Writing Quotes

Alex Tizon Photo

• God made man because he loves stories. —Elie Wiesel

• Lord! When you sell a man a book you don’t sell him just twelve ounces of paper and ink and glue—you sell him a whole new life. Love and friendship and humor and ships at sea by night—there’s all heaven and earth in a book, in a real book I mean. —Christopher Morley

• Man—let me offer you a definition—is the storytelling animal. Wherever he goes he wants to leave behind not a chaotic wake, not an empty space, but the comforting marker buoys and trail signs of stories. He has to keep on making them up. As long as there’s a story, it’s all right. Even in his last moments, it’s said, in the split second of a fatal fall—or when he’s about to drown—he sees, passing rapidly before him, the story of his whole life. —Graham Swift

• We live or die by the artist’s vision, sane or cracked. —John Gardner

• Writing is the geometry of the soul. —Plato

• Creativity is a type of learning process where the teacher and pupil are the same individual. —Arthur Koestler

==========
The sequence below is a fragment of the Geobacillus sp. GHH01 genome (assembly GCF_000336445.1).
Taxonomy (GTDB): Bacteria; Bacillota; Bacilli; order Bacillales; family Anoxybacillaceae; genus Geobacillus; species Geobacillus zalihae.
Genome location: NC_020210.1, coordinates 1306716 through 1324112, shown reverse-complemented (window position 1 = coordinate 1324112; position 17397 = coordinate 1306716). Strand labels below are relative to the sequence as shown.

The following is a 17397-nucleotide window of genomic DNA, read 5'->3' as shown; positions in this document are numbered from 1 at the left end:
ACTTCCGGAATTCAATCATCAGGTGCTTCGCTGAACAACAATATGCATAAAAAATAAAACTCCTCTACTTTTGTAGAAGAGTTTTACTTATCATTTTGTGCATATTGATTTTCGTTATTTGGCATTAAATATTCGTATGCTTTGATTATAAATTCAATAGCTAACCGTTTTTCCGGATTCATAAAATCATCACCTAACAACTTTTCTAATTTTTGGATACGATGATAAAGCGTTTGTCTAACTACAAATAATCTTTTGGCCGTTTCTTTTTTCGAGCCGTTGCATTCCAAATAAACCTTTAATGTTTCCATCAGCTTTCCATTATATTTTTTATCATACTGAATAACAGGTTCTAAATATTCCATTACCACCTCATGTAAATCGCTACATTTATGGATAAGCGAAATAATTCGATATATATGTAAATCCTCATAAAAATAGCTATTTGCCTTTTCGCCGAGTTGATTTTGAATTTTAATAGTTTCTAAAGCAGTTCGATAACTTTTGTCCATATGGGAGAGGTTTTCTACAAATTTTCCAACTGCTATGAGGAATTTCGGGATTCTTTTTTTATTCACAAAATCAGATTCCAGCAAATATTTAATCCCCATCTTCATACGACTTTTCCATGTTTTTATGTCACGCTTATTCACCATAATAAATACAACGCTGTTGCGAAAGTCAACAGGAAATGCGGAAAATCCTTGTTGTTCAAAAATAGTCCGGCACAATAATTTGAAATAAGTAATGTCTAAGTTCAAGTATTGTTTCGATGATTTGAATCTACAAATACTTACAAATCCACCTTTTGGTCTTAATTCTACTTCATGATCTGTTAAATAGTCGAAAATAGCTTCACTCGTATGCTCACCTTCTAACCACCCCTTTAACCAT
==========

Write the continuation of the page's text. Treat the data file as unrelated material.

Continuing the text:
• Why do writers write? Because it isn’t there. —Thomas Berger

• I wrote because I had to. I couldn’t stop. There wasn’t anything else I could do. —Tennessee Williams

• Clean white paper waiting under a pen is a gift beyond history and hurt and heaven. —John Giardi

• Get black on white. —Guy de Maupassant

• It’s a very excruciating life facing that blank piece of paper every day and having to reach up somewhere into the clouds and bring something down out of them. —Truman Capote

• Writing is an exploration. You start from nothing and learn as you go. —E.L. Doctorow

• It is by sitting down to write every morning that one becomes a writer. —Gerald Brenon